Anthony Donskov

Anthony Donskov is the founder of DSC where he serves as the Director of Sport Performance. Donskov holds a Masters Degree in Exercise Science & is the author of Physical Preparation for Ice Hockey.

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Strength Coaches: Know When to Hold Em’, Know When to Fold Em’

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There is a reason the Vegas strip is plush with multi-million dollar Casinos. The house wins! More often than not the few lucky individuals that “hit it big” are overshadowed by individuals that have lost a great deal! To steal a metaphor from the great Coach Dan John in his book “Easy Strength”: strength and conditioning is a lot like Blackjack. Knowing when to “hit” and when to stay/stand is both an art and a science. Lets take a deeper look at the similarities.




Blackjack 101:

Perfect hand in Blackjack: 21

Strength Implications: Highest CNS excitation on day of game/competition


Good Hand in Blackjack: 12-19

Strength Implications: High CNS excitability


Bad Hand in Blackjack: Bust

Strength Implications: Overtraining, overreaching, injury

With the advent of Crossfit, P90X, Insanity and all the other high-intensity trends, we are paying the casinos hand over fist. The “more is always better” mentality is dangerous! It’s only a matter of time before all of our money (adaptation) is used up and we’re broke (injured). As a former athlete, being too aggressive in the weight room has cost me at least one shoulder surgery and countless other soft tissue strains. I have learned over the years as a Coach that it’s much wiser to “stand” than to “hit” in order to beat the house. Training is all about investing, or building your athletes “bank account” not draining it and putting the body into bankruptcy. Look at what some of the best Blackjack players (Strength Coaches) in the business say about “the perfect hand.”

Coach Boyle: “Minimal effective dose.”

Translation: Stand with a good hand!

Coach Charlie Francis: “Smaller CNS demands over a longer period of time result in more acceptance and greater improvement, while the rush to get more done leads to uncertainty down the road.”

Translation: Stand with a good hand. Don’t hit!

Coach John: “Coax the gains, not force them.”

Translation: Stand with a good hand. Don’t hit!

Coach Pavel: “Up and coming athletes should not gamble at all. Dan (John) and I insist that they say “stand” early on and pass on the “hit” of the high-intensity CNS priming-especially with their event.”

Translation: Stand with a good hand. Don’t hit!

Coach Verkhoshansky: “The most frequent coaching error is when he strives to obtain an increase in the athlete’s physical fitness level as soon as possible; increasing the training volume loads. The systemic organization is the ordering of training loads, as the elements of the system of training stimuli that are artificially created for a specific purpose; their functioning and relationships during the training process should be based on the lows of human adaptation to intensive muscular activity.”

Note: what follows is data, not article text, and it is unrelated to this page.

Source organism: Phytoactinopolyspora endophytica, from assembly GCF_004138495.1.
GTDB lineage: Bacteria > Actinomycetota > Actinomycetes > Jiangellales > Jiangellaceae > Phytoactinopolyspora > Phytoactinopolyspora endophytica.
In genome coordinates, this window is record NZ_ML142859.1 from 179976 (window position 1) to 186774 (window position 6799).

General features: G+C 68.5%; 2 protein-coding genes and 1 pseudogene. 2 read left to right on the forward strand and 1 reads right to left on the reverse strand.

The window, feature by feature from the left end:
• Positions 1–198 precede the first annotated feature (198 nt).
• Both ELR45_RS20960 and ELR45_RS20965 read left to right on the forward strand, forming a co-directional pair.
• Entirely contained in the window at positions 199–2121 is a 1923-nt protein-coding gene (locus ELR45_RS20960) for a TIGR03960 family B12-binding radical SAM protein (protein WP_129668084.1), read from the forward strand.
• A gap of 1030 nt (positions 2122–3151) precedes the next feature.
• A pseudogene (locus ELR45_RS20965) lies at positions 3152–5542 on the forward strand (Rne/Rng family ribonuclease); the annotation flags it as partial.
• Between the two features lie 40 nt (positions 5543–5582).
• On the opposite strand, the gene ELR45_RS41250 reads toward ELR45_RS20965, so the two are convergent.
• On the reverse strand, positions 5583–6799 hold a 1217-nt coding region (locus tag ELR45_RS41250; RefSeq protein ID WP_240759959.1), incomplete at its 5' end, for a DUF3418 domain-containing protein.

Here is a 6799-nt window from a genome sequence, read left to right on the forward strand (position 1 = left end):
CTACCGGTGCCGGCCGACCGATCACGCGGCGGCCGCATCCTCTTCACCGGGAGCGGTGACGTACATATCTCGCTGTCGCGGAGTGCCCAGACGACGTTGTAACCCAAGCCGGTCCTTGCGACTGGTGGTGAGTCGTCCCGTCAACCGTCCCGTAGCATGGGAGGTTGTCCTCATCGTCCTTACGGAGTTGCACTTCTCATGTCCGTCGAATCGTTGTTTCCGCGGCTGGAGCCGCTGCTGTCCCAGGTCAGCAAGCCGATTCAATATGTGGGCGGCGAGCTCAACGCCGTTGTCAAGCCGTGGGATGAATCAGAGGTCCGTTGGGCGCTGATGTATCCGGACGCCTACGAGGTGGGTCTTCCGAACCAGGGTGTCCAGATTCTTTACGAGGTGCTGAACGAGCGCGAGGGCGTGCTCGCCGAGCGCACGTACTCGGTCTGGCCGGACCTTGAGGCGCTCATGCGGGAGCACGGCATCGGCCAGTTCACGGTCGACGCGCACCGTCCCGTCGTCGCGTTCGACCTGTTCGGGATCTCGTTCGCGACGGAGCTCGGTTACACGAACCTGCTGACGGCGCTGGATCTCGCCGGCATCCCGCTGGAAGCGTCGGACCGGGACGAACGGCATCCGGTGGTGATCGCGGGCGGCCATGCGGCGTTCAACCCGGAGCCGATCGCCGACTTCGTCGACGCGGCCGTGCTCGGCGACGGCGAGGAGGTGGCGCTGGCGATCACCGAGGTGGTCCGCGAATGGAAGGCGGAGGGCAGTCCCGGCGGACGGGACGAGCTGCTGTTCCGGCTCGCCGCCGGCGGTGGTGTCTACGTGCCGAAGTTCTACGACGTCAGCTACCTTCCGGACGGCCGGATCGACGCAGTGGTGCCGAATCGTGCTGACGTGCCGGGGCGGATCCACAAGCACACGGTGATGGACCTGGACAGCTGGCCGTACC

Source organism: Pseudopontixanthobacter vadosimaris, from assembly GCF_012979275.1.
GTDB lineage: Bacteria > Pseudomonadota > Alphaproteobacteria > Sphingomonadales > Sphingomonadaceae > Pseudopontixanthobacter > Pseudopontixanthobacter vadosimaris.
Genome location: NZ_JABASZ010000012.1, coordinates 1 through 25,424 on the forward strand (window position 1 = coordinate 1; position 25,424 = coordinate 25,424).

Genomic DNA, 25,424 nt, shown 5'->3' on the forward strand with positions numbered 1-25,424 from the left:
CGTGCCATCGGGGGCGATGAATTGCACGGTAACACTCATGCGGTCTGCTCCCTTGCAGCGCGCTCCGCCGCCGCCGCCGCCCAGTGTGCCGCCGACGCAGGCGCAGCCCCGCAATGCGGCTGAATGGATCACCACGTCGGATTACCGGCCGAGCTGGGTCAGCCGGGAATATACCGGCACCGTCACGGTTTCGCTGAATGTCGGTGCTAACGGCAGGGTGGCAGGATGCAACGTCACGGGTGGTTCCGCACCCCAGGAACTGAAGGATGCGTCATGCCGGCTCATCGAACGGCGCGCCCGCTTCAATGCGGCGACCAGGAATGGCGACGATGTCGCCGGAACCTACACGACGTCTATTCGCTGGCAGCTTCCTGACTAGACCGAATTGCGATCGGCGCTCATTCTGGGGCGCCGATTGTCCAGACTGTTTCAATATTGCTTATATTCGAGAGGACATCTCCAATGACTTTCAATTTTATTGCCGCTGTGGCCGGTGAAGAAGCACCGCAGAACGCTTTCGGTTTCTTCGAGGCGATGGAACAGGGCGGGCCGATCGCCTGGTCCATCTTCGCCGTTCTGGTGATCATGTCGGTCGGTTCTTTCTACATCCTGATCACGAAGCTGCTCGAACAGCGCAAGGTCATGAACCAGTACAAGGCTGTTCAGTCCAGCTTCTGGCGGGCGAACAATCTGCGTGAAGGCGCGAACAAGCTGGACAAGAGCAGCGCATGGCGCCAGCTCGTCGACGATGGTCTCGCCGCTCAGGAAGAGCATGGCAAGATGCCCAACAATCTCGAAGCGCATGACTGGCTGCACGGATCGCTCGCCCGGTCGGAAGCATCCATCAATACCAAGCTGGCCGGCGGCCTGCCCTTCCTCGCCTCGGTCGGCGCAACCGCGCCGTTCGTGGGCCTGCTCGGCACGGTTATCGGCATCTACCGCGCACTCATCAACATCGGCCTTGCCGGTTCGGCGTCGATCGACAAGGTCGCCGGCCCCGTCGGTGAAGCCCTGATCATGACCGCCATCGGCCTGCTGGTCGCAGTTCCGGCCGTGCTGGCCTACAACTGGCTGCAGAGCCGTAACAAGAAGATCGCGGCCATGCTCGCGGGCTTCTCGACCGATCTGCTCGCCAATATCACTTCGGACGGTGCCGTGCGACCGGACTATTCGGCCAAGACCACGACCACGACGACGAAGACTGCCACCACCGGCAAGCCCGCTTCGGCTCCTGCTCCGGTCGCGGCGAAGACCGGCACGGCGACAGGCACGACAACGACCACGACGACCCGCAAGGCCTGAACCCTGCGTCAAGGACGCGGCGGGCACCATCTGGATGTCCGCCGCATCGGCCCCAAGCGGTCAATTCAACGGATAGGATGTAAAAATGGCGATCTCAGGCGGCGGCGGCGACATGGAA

Translation: Stand with a good hand. Don’t hit too soon!


Blackjack Cheat Card

Look at the Cheat Card above. The red is the most important. How many are willing to “stand” on a 12-17 if the dealer has a six showing? If the answer seems obvious, it should be, but “so obvious” may be the most difficult concept in advancing one’s work. At the moment, the strength and conditioning field is paying the dealer hand over fist! We are “hitting” more and “standing” less, putting our athletes/clients at risk. Below are several ways to build a better hand and to beat the dealer.

  • Always leave 1-2 reps in the bank.
  • Fluctuate the training loads every 3 weeks.
  • Keep high CNS activity to a minimum (ex. 15 foot contacts for plyometrics).
  • Limit high volume, high CNS activity.
  • Reduce volume during certain points in the macrocycle/program (in-season).
  • Monitor time under tension.
  • Learn to “stand”.
  • Tissue quality/foam roll.
  • Adequate recovery/sleep.
  • Remember training is not an end to a means; it’s a means to an end!

There’s a reason for the fancy Casinos, high-rise buildings and glamour of Vegas. Greed can be a dangerous companion. “Hit” is a common word! Let’s not continue to pay the house in strength and conditioning. The goal is adaptation and “money in the bank”. As Coaches, we need to learn to be confident with the word “stand.” We need to know when to hold em’, and when to fold em’.


Anthony Donskov, MS, CSCS, PES, is a former collegiate and professional hockey player, founder of Donskov Strength and Conditioning Inc., ( and Head Instructor/Director of Off-Ice Strength and Conditioning for Donskov Hockey Development ( He can be reached at This email address is being protected from spambots. You need JavaScript enabled to view it. .




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